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Fam Pract Manag. 2001 Mar;8(3):57.

FTEs per physician

Q

My peak efficiency, which I define as dollars in income per time spent in the office, occurs when I’m working with 4 FTEs. My partners say I should cut down to 2.3 FTEs, which is the mean for our area. What’s the average FTE/physician ratio for small family-practice groups in the Midwest?

For family practice nationally, the AMA’s 1999–2000 Physician Socioeconomic Statistics reports a median number of 4 FTEs per family physician, the MGMA 2000 Cost Survey reports a median 5.03 FTEs per family physician and the National Association of Healthcare Consultants’ 2000 Statistics reports 4.23 FTEs per solo-practice family physician and 4.16 FTEs per group-practice family physician.

Although the number of FTEs does vary by region, there’s no reason why it should. The primary factors influencing the number of FTEs, in order of impact, are as follows:

  • Provider productivity;

  • Quality or skill levels of employees;

  • Scope of services;

  • Participation with health plans (the more plans you participate with, the more FTEs you’ll need);

  • Practice operations (the more effective and efficient your work flow, the fewer FTEs you’ll need).

Disposing of patient records

Q

Can I legally throw away selected pages from new-patient medical records I receive from other physicians?

The answer depends on whether your state or state board of medical examiners has laws or regulations defining what is considered to be part of “your records” and the restrictions, if any, on destroying those records. There are also federal laws and national guidelines that should be considered.

Determining which parts of a new patient’s record are your records generally depends on whether you’re receiving the original or a copy of the patient’s chart from another provider. If you take custody of the original chart, the prudent approach would be to treat all those records as yours. In determining whether to remove unnecessary records from the chart, you should apply the same rules you would apply for removing records from your current patients’ charts.

If no legal requirement exists to prevent it, you could copy relevant portions of the patient’s original chart and return it to the previous physician for him or her to maintain in accordance with applicable state and federal requirements. Then, treat the copies as your records.

You should consult the AMA’s Code of Medical Ethics, Ethics Rule 7.05, Retention of Medical Records. It provides a good discussion of the issues that should be considered before you destroy all or part of your patients’ records. You can view the rule on the AMA’s Web site by going to www.ama-assn.org/ama/pub/category/2498.html, clicking on the AMA Policy Finder link located on that page and selecting the Ethical Opinions category. Considerations addressed in the rule include state legal requirements, the statute of limitations on medical malpractice claims, special treatment of immunization records and the Medicare or Medicaid requirements that records be maintained for at least five years.

Medical equipment for sale

Q

I have a used defibrillator I’d like to sell. Where can I advertise it?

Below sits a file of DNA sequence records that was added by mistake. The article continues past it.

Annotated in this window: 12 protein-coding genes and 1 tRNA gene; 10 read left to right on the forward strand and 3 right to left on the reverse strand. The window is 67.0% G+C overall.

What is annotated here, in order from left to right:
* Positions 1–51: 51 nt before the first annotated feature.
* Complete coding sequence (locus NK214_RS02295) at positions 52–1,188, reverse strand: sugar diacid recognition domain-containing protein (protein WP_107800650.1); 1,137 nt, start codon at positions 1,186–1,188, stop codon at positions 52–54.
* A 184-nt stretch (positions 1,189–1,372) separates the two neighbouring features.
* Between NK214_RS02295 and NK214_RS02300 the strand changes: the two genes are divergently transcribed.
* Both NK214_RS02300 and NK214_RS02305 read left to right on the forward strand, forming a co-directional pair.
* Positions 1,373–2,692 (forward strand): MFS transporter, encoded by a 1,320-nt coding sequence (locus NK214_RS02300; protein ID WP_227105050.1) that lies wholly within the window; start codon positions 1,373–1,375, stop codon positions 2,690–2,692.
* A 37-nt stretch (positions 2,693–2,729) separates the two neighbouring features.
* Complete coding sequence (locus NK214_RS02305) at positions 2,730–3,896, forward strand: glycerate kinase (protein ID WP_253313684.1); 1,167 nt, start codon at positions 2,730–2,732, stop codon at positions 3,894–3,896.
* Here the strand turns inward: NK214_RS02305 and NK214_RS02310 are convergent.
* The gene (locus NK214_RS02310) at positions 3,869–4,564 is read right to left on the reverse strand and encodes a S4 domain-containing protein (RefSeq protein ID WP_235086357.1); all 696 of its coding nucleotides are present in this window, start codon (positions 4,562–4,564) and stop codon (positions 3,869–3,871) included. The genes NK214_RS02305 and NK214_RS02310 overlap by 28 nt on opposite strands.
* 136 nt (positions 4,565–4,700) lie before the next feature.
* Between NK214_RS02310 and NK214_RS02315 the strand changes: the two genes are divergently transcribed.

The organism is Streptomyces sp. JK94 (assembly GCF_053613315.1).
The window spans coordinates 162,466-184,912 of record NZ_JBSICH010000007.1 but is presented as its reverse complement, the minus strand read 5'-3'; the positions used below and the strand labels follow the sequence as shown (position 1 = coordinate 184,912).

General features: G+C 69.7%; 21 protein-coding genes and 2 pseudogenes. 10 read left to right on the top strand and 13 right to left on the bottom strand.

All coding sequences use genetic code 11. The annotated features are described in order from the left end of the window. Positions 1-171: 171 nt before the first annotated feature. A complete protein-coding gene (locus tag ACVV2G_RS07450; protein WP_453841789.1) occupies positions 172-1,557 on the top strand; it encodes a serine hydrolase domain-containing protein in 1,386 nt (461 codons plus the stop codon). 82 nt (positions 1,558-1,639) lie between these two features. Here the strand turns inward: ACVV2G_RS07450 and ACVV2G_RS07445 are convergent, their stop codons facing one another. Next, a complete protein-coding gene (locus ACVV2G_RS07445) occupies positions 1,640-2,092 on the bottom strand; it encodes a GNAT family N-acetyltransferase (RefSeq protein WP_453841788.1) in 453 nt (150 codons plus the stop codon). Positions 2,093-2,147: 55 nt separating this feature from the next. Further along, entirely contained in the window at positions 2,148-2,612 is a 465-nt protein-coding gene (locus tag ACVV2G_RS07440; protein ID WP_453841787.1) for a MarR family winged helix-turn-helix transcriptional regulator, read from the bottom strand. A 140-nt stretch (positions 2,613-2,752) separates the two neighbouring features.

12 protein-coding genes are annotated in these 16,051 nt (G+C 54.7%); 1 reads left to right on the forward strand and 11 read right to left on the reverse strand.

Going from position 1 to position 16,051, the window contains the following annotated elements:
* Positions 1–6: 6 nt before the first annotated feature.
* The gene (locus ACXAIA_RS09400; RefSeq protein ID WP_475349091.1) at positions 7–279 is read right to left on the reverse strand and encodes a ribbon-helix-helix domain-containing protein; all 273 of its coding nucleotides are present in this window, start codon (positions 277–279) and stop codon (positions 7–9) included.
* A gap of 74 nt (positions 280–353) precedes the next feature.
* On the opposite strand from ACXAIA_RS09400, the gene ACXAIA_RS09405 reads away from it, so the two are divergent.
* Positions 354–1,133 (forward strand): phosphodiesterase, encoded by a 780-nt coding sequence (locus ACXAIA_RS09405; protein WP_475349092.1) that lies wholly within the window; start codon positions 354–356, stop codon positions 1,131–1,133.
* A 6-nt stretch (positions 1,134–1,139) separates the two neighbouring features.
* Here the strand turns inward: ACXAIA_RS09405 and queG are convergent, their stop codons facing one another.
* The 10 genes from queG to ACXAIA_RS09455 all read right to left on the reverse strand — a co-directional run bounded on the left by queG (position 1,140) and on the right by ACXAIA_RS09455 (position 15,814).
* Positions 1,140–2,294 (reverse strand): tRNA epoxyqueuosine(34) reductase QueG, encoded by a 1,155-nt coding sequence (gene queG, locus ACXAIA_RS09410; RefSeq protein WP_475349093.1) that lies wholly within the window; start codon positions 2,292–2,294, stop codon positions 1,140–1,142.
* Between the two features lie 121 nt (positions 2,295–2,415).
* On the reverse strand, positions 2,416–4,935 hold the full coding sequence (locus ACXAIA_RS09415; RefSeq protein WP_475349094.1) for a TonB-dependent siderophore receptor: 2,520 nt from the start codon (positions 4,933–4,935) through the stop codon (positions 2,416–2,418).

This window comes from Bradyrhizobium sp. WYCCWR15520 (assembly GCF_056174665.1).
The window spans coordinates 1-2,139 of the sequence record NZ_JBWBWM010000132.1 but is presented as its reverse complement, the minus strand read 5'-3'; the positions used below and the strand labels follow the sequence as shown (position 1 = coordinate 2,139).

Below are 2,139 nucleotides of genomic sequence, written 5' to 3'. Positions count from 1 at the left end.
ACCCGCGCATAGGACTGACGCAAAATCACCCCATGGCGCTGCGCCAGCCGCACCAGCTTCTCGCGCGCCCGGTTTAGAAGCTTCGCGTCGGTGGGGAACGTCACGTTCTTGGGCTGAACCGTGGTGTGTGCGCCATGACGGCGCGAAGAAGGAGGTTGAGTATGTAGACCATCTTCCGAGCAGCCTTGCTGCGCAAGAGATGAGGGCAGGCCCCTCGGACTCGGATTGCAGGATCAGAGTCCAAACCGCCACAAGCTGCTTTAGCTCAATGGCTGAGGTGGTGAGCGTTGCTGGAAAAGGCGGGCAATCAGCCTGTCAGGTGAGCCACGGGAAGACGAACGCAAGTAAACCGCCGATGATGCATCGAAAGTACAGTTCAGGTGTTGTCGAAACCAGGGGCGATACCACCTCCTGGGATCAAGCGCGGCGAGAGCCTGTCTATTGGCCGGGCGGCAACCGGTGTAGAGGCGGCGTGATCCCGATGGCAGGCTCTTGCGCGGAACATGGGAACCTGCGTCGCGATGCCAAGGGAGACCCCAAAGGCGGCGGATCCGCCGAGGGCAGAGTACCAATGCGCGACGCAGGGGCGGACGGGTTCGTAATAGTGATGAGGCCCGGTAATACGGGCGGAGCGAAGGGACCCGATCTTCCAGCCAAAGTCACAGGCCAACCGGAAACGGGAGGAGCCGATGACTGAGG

You can advertise medical equipment in the Medical Group Management Association’s (MGMA) MGM Update newspaper. The ad would also appear in MGMA’s online classifieds. For more information about advertising with MGMA, call 888–608–5601, ext. 872, send an e-mail to advertising@mgma.com or visit www.mgma.com/advertising.

There are also a number of online auctions, such as Medical EquipNet (www.solumed.com) and U.S. Medical, Inc. (www.usmedical.com), that you can use to advertise your used equipment. These and other online auction companies will charge a commission if your item sells.

Releasing workers’ comp records

Q

Is it legal for me to release a copy of a patient’s workers’ compensation medical record when he or she requests it?

It depends on whether you’re the treating physician or an expert witness. If you’re the treating physician, there’s no law that would prohibit you from releasing a copy of the patient’s records to the patient. If you’ve provided treatment to the injured employee, you have created a physician-patient relationship that makes releasing the records to the patient appropriate, even though the employer or a workers’ compensation insurance company might be paying for the services.

If you’re an expert witness, such as an independent medical examiner, you may be prohibited from releasing the records to the injured employee. In most states, where there’s no physician-patient relationship, you cannot release the records without the authorization of the person paying your bill or a subpoena or court order. If you’re an expert witness and are unsure whether you should release the records, contact the attorney who hired you.


* Denotes member of FP Assist, the AAFP’s online clearinghouse for consultants and attorneys.

 

Copyright © 2001 by the American Academy of Family Physicians.
This content is owned by the AAFP. A person viewing it online may make one printout of the material and may use that printout only for his or her personal, non-commercial reference. This material may not otherwise be downloaded, copied, printed, stored, transmitted or reproduced in any medium, whether now known or later invented, except as authorized in writing by the AAFP. Contact fpmserv@aafp.org for copyright questions and/or permission requests.

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